Current Reviews

subheader

The Goon #26

Posted: Monday, July 14, 2008
By: Matthew Brady

Eric Powell
Eric Powell, Dave Stewart (c)
Dark Horse Comics
After a slow 2007 for The Goon (due to Eric Powell concentrating his energy on the Chinatown graphic novel), the series has bounced back with a vengeance in 2008. Powell has been cranking new issues out on a monthly basis, adding interesting developments to the seriesí overarching plot and continuing to craft entertaining stories that combine his signature style of violence, gross-out humor, and emotional character development. Itís been a good run of issues, with a lot of surprises and nice moments, and this issue is no exception.

The main plot this month concerns the Goonís gang trying to find the identity of a traitor who betrayed them to their enemies, who are now being led by Labrazio, the gangster who the Goon thought he killed as a kid, but has somehow been resurrected and gained some magical powers, gathered a gang of other evil freaks (including Mr. Wicker, the guy who nearly killed the Goon in the aforementioned Chinatown), and become a major menace to anybody on the side of good. In addition to some funny jokes concerning bog lurk anatomy and a gang of kids trying to sneak into a burlesque house (the center of Labrazioís operations) using the old ďstand on each otherís shoulders while wearing a long coatĒ gag, there are some nice moments about friendship and betrayal. Since heís such a stoic character, itís always interesting to see something pierce the Goonís tough surface and reveal the rawness underneath.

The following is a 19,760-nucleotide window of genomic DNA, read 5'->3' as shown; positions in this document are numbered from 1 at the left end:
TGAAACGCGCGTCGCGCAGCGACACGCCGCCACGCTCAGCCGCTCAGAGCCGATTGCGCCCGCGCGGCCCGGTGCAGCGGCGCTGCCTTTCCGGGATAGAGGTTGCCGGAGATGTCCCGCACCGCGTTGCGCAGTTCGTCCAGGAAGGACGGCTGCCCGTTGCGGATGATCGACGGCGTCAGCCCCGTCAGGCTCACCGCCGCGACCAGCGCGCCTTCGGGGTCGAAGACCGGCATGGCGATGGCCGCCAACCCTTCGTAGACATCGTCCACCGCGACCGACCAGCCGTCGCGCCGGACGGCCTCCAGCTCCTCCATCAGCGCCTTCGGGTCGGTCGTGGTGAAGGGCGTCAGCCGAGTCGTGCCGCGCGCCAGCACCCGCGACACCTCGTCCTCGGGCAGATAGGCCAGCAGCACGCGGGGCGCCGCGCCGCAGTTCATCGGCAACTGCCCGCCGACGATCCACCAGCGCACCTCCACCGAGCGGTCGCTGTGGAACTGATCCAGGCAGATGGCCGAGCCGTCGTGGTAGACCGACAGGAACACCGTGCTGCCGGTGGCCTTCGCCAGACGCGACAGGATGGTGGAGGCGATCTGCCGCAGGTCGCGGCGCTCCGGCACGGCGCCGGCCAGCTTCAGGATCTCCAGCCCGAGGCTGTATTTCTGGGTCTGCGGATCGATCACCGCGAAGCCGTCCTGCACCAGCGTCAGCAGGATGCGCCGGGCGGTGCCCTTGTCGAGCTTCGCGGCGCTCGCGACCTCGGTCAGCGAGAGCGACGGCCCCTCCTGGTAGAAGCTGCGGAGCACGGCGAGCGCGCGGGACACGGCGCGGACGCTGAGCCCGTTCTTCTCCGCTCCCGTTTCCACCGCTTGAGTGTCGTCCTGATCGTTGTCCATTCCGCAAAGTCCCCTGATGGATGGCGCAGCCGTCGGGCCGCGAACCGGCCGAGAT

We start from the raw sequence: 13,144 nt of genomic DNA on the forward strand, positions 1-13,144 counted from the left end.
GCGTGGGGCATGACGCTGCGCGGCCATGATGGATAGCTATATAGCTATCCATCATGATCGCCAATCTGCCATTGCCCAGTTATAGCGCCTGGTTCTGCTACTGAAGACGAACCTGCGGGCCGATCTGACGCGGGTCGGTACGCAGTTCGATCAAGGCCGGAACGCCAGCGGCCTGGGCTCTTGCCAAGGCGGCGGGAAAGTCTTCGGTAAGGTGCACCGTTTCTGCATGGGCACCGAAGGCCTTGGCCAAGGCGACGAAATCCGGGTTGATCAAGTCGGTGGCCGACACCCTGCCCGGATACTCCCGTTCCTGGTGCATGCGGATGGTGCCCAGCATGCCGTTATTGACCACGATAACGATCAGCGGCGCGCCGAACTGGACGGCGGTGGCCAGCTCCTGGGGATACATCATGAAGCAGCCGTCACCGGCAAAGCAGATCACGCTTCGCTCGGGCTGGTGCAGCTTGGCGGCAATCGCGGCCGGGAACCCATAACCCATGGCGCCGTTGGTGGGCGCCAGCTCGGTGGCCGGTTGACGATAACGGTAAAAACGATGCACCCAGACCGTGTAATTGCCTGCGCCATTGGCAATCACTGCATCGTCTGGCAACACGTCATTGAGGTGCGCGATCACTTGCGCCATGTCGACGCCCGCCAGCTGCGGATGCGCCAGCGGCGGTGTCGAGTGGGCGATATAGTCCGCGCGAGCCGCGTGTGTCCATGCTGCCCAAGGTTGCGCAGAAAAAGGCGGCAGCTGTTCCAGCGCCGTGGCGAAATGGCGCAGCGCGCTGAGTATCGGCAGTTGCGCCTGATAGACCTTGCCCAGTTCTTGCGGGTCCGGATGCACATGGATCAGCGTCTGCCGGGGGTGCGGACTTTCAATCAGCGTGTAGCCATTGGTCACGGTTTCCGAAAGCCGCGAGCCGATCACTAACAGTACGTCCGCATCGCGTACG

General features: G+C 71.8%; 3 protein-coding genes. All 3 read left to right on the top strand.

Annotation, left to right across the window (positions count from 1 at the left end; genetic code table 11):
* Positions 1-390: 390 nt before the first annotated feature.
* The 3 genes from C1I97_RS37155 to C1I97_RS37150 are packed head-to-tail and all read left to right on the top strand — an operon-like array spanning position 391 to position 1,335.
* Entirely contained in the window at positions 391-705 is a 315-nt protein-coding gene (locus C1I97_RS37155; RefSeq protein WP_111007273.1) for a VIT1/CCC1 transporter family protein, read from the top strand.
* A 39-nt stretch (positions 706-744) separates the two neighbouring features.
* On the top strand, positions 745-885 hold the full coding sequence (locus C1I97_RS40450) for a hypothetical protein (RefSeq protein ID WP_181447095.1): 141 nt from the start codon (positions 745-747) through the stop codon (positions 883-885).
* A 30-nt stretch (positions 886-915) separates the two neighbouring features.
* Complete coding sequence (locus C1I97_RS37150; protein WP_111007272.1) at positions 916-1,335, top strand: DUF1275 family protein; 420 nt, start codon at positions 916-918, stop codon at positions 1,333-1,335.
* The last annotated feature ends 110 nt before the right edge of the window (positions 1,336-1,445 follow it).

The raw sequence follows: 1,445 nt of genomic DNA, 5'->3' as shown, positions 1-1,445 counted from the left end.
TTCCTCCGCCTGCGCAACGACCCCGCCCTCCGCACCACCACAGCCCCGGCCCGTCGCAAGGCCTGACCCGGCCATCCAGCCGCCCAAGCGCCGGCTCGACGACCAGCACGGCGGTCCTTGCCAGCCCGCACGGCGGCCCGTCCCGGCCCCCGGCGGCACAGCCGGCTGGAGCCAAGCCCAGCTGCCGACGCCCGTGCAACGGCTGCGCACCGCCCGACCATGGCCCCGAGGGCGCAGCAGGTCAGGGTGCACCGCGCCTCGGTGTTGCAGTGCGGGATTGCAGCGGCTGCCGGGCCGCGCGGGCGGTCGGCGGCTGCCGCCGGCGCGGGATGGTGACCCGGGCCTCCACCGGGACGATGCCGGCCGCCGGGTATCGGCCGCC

That leads to an especially nasty fight scene, which allows Powell to give us some really impressive visuals. The amazingly-skilled Dave Stewart has been providing the colors over Powellís pencils, which, in addition to allowing for the faster schedule, really brings a lot of life to Powellís world. That fight scene, for instance, sees the Goon tussling with a werewolf, and there are some panels that leap off the page with energy. While Stewartís bursts of color add a lot to the page, the pencils still shine through, providing weight and substance to the battle. Itís beautiful stuff. And thatís just one sequence among many really nice-looking ones. Each month, I pick up this series and just marvel at Powellís artistic skill.

So if you havenít been reading The Goon, well, this probably wouldnít be the issue to start with, but itís a good one for long-time fans. Powell is stretching himself on the title; where before Chinatown, he focused mostly on single-issue stories that had some continuing plot points, he has been telling a long, continuing story, and doing an excellent job of it. Itís a nice deepening of the seriesí mythos, and it remains a great read each month. If you havenít read it before, pick up one of the collections and give it a chance.



What did you think of this book?
Have your say at the Line of Fire Forum!